Similarly, I have frequently cited “Satoshi Nakamoto” as an incisive two-word argument rebutting those are against pseudonymous crypto-developers. It has been my standard argument for years.

As appropriate, I may collect on this thread additional information about Satoshi’s Tor usage.

On the significance of Satoshi as a Tor user

I suggest to the Tor community that this is an excellent counterpoint against anti-privacy FUD.

Anti-privacy propagandists who want to confine everyone to a global panopticon misrepresent Tor as a tool for criminals with “something to hide”. Surveillance-capitalist sales spiels brand Tor as a tool for “hackers” perpetrating malicious attacks—as seen in the above-linked Zcash Forum thread.

The inventor of a trustworthy, fast-growing, high-value financial network used a pseudonym, and interacted with the public from behind Tor.

It is better-known that Bitcoin and PGP share DNA, via Hal Finney. As Bitcoin rises to take over the world, I have seen how persuasive it can be to inform people that the very first non-coinbase Bitcoin transaction was sent from a PGP user, Satoshi, to PGP’s original co-author, Hal. Similarly, Bitcoin is an historic symbol of a public good created by a strongly pseudonymous user of a privacy network. Satoshi concealed his “real” name. He hid his network location. He didn’t do KYC.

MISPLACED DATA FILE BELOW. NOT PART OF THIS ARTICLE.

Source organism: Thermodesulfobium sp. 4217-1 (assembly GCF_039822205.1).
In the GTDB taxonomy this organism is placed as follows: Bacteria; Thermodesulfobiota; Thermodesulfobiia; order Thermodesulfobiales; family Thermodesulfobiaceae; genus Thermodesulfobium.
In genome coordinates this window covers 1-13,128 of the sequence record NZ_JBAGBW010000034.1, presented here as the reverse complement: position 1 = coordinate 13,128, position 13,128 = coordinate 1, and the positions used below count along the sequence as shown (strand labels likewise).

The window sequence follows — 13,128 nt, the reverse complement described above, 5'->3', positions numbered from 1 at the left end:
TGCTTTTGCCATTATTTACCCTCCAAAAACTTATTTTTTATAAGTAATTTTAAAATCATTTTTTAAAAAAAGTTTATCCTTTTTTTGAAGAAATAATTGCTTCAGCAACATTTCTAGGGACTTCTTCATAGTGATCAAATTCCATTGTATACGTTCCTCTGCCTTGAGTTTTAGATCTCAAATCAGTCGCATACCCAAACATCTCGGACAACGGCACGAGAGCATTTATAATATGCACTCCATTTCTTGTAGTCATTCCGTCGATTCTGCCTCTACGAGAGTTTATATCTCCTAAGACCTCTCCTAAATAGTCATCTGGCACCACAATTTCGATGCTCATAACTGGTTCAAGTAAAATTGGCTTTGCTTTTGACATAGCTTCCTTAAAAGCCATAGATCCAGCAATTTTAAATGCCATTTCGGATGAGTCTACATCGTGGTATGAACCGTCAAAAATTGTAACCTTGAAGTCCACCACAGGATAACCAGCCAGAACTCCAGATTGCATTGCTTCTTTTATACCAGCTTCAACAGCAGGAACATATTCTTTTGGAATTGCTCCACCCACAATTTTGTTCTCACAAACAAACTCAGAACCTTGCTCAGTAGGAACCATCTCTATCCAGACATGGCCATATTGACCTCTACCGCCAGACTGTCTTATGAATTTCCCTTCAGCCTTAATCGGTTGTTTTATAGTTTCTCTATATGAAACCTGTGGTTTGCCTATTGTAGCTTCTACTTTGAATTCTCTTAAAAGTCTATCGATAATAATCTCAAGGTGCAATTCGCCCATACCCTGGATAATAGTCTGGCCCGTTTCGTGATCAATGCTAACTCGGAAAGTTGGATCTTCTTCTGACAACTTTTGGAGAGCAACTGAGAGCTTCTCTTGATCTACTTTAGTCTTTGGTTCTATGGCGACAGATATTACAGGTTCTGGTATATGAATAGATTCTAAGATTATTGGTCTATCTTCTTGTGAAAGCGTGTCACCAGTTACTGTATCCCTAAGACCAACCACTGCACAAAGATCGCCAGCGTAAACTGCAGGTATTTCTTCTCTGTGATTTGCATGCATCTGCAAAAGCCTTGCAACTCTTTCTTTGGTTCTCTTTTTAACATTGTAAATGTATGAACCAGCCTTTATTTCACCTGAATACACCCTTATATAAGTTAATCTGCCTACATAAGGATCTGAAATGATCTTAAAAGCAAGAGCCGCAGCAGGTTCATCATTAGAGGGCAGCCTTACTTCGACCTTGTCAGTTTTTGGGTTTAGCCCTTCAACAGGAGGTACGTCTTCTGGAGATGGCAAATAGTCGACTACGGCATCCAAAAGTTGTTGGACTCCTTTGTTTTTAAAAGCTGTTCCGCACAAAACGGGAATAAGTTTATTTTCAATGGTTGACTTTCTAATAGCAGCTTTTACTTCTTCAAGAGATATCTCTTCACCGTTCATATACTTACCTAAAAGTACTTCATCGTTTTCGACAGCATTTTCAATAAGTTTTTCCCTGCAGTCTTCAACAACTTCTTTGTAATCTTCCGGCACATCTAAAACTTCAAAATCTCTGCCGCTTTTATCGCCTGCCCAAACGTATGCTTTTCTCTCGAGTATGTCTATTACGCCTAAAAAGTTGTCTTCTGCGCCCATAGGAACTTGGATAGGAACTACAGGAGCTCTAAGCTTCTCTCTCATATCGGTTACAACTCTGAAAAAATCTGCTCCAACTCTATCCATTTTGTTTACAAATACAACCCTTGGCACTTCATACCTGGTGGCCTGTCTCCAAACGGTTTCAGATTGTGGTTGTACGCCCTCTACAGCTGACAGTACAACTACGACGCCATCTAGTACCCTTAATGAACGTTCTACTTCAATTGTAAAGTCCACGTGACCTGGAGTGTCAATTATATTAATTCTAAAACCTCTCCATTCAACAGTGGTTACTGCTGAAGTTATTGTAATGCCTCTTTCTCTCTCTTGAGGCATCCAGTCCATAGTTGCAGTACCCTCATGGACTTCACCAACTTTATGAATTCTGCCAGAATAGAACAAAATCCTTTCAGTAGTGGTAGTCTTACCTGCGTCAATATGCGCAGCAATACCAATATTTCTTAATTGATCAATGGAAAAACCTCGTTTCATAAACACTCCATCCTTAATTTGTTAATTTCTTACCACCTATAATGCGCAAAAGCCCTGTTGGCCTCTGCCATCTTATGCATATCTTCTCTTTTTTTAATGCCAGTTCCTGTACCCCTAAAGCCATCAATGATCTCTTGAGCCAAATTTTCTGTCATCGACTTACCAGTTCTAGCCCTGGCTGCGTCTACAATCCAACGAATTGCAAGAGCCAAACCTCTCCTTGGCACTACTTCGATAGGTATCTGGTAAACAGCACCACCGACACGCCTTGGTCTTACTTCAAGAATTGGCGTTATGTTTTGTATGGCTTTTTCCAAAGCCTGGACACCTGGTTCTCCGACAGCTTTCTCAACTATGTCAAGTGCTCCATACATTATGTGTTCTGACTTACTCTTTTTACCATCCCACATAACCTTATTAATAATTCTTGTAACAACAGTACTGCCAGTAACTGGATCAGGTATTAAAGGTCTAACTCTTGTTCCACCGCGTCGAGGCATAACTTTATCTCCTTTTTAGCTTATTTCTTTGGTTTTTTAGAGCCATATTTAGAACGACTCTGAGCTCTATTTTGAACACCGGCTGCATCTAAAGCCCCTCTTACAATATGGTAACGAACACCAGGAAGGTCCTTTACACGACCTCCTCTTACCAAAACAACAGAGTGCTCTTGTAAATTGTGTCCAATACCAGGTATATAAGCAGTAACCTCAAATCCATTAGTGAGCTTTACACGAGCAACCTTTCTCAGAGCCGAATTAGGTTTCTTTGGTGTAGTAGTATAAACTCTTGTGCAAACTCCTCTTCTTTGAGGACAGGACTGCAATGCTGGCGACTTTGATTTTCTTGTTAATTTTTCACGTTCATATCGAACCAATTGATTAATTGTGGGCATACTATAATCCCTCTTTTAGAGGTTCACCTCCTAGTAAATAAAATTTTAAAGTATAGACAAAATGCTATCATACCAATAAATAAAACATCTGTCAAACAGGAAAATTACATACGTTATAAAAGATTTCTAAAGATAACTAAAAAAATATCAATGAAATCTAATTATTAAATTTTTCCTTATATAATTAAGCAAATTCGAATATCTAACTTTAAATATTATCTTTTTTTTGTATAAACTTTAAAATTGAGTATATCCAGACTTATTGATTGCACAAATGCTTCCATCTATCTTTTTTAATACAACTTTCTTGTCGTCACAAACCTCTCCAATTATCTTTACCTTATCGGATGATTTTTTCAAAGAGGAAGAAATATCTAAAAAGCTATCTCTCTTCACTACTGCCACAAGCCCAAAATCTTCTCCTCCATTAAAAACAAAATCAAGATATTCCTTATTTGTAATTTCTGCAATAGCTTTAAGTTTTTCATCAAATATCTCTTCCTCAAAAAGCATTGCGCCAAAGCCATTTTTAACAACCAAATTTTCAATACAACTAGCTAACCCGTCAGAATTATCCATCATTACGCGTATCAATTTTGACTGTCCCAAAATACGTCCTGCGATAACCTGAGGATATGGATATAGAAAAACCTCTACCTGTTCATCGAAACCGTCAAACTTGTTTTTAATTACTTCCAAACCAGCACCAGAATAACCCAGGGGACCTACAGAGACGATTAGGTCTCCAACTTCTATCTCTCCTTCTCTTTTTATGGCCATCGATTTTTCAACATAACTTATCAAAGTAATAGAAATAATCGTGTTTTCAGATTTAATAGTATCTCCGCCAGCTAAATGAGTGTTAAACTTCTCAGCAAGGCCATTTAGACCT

The public does not learn from facts, reason, logical argumentation. If they did, the world would be a much better place. People tend to follow popularity, and appeals to authority. You can waste hours futilely explaining in the most cogent terms why Tor is good. Or you can blow away years of FUD-propaganda with an exemplary usage.

Please help spread the word: Satoshi was a Tor user!


I’m not sure whether this is a smart idea, given the widespread disdain that Bitcoin and cryptocurrencies in general now have among the general population (for instance, the recent 232-to-94 decision by Wikipedians to stop accepting crypto donations). This may really have the reverse effect, harming Tor and privacy.